The basic problem is simple: the Higgs particle, in that model, likes to couple to heavy particles . . . Higgs particles would be produced . . .
That was my first important realization of the night. [Notice how Wilczek is experiencing at least two levels of awareness: (1) a Stage 3 Aha! insight about Higgs particles and (2) simultaneously his objective self-observer is noting and operating to support this “important realization”]
I couldn’t do an accurate calculation in my head, though it seemed OK from rough estimates . . . It was clear to me, right away, that this was the dominant way Higgs particles would couple to stable matter. It opened a promising window into the unknown. That was my second important realization of the night. [Notice again how Wilczek is experiencing at least two levels of awareness]. . .
An especially interesting possibility is to have some extra symmetry that gets broken spontaneously. This can lead to the existence of new massless particles—a spectacular possibility! That was my third important realization that night. [Notice again how Wilczek is experiencing at least two levels of awareness]. . .
Instantons break symmetry in particularly interesting ways, and I thought it would be fun to bring those in. . . . I dimly perceived that the particle would otherwise have been massless, according to my third realization, would instead get a tiny mass, and would have other interesting properties. That was my fourth important realization of the night, and it brought me home. [Notice again how Wilczek is experiencing at least two levels of awareness]
Implications and a Few Questions
A century of research by Nobel Prize winning scientists has confirmed the quantum-level sources of cosmic consciousness (Bucke, 1901), or the Stage 3 Aha! insights of creative experience (Rossi, 2007). The implications of such research from our best and brightest scientific and humanistic minds are profound. Does the very broad perspective of an integrated quantum field theory of the evolution of life, consciousness, cognition and the neuroscience of neuropsychotherapy imply, for example, that your best self really is capable of being in touch with the vast outer and inner quantum cosmos (Rossi, 2012)? Could you, for example, optimize your heightened sensitivity to the quantum qualia of your personal perspectives to create, or at least modulate, your destiny in the outer world with the apparent free will of your inner world in dreams and daily life? If this is true, how could we prove it scientifically (Rossi et al., 2017)? Could these questions be answered by more scientific research, or are we merely dealing with yet another feel-good hope and plebeian philosophy teasing us with loopy rationales for metaphysical and so-called “spiritual beliefs?”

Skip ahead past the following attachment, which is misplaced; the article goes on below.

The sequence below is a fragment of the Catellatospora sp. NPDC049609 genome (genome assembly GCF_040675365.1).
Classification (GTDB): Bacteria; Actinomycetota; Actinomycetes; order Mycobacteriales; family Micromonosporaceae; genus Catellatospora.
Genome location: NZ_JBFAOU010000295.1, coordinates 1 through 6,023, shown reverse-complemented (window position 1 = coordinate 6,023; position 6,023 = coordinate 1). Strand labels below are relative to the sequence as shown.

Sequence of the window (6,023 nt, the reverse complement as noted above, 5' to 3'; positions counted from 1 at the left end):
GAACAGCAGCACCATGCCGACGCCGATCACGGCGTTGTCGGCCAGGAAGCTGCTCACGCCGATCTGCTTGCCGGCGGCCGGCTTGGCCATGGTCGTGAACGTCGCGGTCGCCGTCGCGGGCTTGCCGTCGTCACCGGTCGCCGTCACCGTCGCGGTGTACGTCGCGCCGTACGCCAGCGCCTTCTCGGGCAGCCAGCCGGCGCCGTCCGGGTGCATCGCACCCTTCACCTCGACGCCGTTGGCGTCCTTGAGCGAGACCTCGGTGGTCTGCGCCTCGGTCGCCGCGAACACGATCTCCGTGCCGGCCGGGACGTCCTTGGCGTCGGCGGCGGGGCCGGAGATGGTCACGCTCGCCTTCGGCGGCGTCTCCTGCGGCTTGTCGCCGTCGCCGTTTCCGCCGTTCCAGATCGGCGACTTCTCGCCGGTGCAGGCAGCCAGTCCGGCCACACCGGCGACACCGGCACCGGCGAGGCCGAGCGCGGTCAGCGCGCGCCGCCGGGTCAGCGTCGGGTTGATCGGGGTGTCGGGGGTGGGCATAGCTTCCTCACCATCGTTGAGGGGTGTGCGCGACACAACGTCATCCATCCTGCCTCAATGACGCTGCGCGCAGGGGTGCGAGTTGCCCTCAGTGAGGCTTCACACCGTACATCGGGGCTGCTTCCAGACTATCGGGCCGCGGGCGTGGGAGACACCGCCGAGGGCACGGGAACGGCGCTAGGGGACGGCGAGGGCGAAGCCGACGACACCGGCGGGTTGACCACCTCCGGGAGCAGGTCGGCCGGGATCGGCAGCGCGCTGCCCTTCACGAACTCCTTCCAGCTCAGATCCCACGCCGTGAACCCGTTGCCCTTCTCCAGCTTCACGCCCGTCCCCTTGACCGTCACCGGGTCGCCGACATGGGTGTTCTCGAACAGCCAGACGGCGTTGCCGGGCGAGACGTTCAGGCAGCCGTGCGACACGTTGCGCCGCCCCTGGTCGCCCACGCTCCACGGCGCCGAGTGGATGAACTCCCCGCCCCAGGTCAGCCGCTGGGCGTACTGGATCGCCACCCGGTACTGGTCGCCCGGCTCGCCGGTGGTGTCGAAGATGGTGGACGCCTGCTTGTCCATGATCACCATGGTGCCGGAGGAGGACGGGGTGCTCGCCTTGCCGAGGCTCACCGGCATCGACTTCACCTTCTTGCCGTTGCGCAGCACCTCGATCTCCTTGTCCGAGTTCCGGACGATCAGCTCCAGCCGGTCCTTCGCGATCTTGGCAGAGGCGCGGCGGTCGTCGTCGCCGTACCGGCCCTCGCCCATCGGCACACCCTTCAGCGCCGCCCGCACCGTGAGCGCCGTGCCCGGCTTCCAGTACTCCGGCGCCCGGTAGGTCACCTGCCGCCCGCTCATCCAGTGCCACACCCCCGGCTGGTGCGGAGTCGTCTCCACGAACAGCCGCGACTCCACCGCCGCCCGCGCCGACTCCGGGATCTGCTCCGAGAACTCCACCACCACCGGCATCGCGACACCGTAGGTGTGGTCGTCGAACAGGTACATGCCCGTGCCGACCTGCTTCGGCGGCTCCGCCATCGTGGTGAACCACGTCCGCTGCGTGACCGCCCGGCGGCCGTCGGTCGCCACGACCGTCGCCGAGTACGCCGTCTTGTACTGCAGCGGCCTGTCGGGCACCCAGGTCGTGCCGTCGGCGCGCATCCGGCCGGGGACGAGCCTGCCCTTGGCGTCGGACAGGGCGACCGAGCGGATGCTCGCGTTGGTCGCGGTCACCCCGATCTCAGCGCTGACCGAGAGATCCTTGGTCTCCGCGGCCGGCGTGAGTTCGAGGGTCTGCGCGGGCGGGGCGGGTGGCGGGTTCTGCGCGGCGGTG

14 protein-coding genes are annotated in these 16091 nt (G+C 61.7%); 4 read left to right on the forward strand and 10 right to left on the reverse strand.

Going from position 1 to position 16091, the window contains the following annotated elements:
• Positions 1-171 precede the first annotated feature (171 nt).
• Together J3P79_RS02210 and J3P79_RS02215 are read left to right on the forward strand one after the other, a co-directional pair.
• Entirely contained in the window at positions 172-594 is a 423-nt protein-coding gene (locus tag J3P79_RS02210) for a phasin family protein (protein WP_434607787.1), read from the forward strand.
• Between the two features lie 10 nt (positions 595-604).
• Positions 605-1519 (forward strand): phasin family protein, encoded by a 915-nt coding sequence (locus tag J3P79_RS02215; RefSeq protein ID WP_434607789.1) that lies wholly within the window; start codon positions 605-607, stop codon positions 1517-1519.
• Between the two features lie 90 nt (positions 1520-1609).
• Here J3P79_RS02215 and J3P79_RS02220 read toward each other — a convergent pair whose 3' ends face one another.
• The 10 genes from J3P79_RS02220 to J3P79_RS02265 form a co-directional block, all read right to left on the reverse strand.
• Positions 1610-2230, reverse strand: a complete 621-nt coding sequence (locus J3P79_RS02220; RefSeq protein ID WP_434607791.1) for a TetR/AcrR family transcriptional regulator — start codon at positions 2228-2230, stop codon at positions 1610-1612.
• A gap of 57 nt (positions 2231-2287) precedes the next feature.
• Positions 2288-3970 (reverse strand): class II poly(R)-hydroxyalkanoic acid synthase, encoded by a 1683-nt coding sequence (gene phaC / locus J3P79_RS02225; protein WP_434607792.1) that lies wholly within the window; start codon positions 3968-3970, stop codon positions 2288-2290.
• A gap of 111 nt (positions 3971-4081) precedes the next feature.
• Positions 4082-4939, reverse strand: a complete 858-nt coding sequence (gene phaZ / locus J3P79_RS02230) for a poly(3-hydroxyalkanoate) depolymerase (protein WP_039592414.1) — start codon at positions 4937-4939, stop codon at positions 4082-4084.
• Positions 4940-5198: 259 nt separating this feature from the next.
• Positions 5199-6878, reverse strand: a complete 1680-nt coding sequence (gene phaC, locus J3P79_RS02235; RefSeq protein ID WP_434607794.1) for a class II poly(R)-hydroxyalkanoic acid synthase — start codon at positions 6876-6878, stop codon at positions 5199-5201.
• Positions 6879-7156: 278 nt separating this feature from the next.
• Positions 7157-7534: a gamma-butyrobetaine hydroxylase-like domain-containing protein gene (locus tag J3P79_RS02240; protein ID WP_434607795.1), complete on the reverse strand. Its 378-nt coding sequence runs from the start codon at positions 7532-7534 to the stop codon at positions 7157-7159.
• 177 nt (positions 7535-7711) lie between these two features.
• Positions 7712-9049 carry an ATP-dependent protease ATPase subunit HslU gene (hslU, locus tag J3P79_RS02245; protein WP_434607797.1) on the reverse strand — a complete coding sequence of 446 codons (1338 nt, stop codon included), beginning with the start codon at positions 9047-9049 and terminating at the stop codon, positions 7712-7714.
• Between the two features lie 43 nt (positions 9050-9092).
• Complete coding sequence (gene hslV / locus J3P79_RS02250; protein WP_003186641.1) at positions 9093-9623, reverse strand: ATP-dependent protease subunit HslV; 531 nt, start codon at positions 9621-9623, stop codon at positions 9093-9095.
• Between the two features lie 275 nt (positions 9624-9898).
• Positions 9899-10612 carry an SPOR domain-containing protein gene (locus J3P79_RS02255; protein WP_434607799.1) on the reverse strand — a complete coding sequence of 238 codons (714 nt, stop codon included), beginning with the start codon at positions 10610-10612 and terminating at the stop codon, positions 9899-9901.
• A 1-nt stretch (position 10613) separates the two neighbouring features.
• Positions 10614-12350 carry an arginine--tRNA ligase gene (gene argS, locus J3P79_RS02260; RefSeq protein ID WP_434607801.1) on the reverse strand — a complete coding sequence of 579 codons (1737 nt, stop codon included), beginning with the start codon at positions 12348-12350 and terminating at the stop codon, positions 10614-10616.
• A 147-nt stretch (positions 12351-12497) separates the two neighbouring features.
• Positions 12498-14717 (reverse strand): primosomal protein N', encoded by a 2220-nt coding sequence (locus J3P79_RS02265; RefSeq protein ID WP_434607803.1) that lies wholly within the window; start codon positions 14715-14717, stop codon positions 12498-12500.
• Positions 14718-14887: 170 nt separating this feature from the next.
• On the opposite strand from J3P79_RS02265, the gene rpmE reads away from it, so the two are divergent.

To be Continued . . .
Buttaro, S., & Larsen, K. (2018). Biophysical experiments and biomolecular simulations: A perfect match? Science, 361(6400), 355–360. doi:10.1126/science.aat4010
Bucke, M. (1901). Cosmic consciousness: A study in the evolution of the human mind. Mansfield Centre, CT: Martino Publishing.
Fuchs, C. A. (2002). Quantum mechanics as quantum information (and only a little more). Retrieved from https://arxiv.org/pdf/quant-ph/0205039.pdf
Hill, R., & Rossi, E. (2017). Mirroring hands: A practitioner’s guide. Williston, VT: Crown House Publishing.
McFadden, J. (2000). Quantum evolution: How physics’ weirdest theory explains life’s biggest mystery. New York, NY: W. W. Norton.
McFadden, J., & Al-Khalili, J. (2014). Life on the edge: The coming of age of quantum biology. New York, NY: Crown.
Rossi, E. (2002). The psychobiology of gene expression: Neuroscience and neurogenesis in therapeutic hypnosis and the healing arts. New York, NY: W. W. Norton.
Rossi, E. (2007). The breakout heuristic: The new neuroscience of mirror neurons, consciousness and creativity in human relationships [Vol. 1: Selected Papers of Ernest Lawrence Rossi]. Phoenix, AZ: The Milton H. Erickson Foundation Press. eBook firstname.lastname@example.org
Rossi, E. (2012). Creating consciousness: How therapists can facilitate wonder, wisdom, truth and beauty [Vol. 2: Selected Papers of Ernest Lawrence Rossi]. Phoenix, AZ: The Milton H. Erickson Foundation Press. eBook email@example.com
Rossi, E., Cozzolino, M., Bagchi, P., Erickson-Klein, R., Celia, G., Hill, R., . . . Rossi, K. (2017). The psychosocial genomic stress-related cancer connection. The International Journal of Psychosocial and Cultural Genomics, Consciousness & Health Research, 3(2), 7–17.
Rossi, E. & Nimmons, D. (1991). The twenty-minute break: The ultradian healing response: Using the new science of ultradian rhythms. Los Angeles, CA: Tarcher.
Wilczek, F. (2015). A beautiful question: Finding nature’s deep design. New York, NY: Penguin.